Sunday, June 26, 2022

June 26, 2022 - The Third Sunday after Pentecost

Lectionary Readings

Gracious and loving God, guide us to seek your Truth: come whence it may, cost what it will, lead where it might. Amen.

            This sermon begins with a disclaimer about what I ask of you, as a listener. I do so because this sermon will address the topic of abortion. As a note, I wrote and planned this sermon before the Supreme Court's decision on Friday. I would have preferred the decision to come out this upcoming week so that this sermon could be heard more reflectively and not reactively with tensions high, but I'll play the hand we've been dealt. For one, I ask that you trust me. I hope that you know that I love you and my only priority is pointing to the love of God. I ask that you would listen, and re-listen if necessary, to this sermon. Then reflect on it. Then examine your reactions. And then, finally, to respond after listening for the Spirit. This sermon will be a bit longer than normal, not that I can cover everything, but this is an important enough conversation to not have an artificial time limit imposed on it.

Sunday, June 19, 2022

June 19, 2022 - Proper 7C

In the name of the God who is one Father, Son, and Holy Spirit. Amen.

            What are the things that matter most? I’m sure we could all come up with responses, and because we’re all in the same culture, our answers would likely be fairly similar: family, church, community, vocational goals, hobbies, serving the least of these. None of these, of course, are bad things. But finding someone who has found the balance in actually prioritizing all of those things would be quite the find. And I don’t know about you all, but I’m exhausted by all of the things that are constantly in front of us. Because of technology, we know far more about the world than we are able to handle. Within a span of just a few minutes on a phone, I can see that we’re in a bear market and quite possibly heading for a recession, I can see reports of the latest carnage in Ukraine, I can read about partisan gridlock in Congress, I can look at charts showing that our nation is still averaging 100,000 new daily COVID cases, I can hear forecasts about violent hurricane season fueled by the climate catastrophe that is upon us and all of that is without thinking about all the people I know who are dealing with cancer, addiction, or depression. Between all that we want to do and care about, it’s exhausting just thinking about it.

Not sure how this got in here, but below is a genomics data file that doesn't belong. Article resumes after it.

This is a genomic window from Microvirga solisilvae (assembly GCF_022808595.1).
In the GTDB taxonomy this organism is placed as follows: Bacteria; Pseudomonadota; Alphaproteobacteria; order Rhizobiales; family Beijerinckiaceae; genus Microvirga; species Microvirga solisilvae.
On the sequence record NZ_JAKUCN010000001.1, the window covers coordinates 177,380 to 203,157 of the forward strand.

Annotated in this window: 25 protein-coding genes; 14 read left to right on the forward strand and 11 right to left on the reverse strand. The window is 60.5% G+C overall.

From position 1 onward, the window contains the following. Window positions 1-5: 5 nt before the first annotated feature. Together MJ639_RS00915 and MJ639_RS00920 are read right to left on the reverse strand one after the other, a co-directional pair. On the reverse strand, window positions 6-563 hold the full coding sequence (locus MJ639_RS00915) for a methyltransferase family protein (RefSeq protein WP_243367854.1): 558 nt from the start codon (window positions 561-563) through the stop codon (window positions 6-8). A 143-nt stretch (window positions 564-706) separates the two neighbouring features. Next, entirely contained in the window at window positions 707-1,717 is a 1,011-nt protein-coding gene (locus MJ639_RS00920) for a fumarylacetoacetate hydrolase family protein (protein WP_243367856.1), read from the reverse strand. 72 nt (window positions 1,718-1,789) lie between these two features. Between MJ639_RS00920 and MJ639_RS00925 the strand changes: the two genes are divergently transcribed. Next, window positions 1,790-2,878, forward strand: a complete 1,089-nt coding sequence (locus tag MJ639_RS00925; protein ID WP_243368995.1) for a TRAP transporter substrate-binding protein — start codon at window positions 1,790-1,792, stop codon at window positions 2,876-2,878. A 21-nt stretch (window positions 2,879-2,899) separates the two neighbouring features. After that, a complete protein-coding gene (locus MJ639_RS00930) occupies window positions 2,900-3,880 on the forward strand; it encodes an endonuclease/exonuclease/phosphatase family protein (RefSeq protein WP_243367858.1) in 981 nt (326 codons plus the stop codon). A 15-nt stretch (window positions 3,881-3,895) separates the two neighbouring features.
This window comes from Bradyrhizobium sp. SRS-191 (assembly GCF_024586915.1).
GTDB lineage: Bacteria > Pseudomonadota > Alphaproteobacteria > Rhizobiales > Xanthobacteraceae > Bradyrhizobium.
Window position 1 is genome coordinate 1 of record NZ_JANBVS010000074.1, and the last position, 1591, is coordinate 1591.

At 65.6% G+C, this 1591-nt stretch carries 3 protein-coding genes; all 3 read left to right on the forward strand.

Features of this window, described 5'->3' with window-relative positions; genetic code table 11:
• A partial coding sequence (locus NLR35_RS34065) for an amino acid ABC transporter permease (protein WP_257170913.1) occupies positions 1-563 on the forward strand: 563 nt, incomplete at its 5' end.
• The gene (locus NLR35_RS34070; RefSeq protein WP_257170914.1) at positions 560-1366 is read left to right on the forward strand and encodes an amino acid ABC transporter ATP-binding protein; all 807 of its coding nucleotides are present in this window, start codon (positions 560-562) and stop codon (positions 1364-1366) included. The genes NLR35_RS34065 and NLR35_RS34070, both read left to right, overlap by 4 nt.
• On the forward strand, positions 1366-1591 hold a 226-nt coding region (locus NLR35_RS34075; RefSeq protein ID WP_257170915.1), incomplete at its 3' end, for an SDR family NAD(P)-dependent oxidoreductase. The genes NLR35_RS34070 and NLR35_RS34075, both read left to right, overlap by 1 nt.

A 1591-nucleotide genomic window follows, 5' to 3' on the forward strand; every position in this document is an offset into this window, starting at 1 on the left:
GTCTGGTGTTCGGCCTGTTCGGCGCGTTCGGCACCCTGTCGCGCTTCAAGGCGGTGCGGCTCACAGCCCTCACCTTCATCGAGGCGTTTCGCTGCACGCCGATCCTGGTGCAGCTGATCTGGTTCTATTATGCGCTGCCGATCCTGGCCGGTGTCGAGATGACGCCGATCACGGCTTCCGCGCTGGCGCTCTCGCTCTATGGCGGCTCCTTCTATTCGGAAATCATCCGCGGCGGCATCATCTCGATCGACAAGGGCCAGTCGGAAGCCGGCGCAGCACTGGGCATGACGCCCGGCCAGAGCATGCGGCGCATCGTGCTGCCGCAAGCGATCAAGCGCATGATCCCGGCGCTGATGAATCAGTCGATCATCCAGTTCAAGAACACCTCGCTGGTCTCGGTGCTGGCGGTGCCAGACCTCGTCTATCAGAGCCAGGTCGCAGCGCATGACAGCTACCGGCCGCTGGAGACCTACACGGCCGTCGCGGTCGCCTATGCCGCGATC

Sunday, June 12, 2022

June 12, 2022 - The Feast of the Holy Trinity

Lectionary Readings

In the name of the Holy Trinity, one God Father, Son, and Holy Spirit. Amen.

            Today is the Feast of the Holy Trinity, which might come as a surprise to you as this holy day doesn’t have a section in the greeting card aisle and there are no mattress sales associated with it. You might wonder why we have these church holidays that seem a bit obscure and detached from reality. To put it simply, we keep these feasts because this is who we are.

Sunday, June 5, 2022

June 5, 2022 - The Feast of Pentecost

Lectionary Readings

Come, Holy Ghost, and comfort us with thy abiding presence. Amen.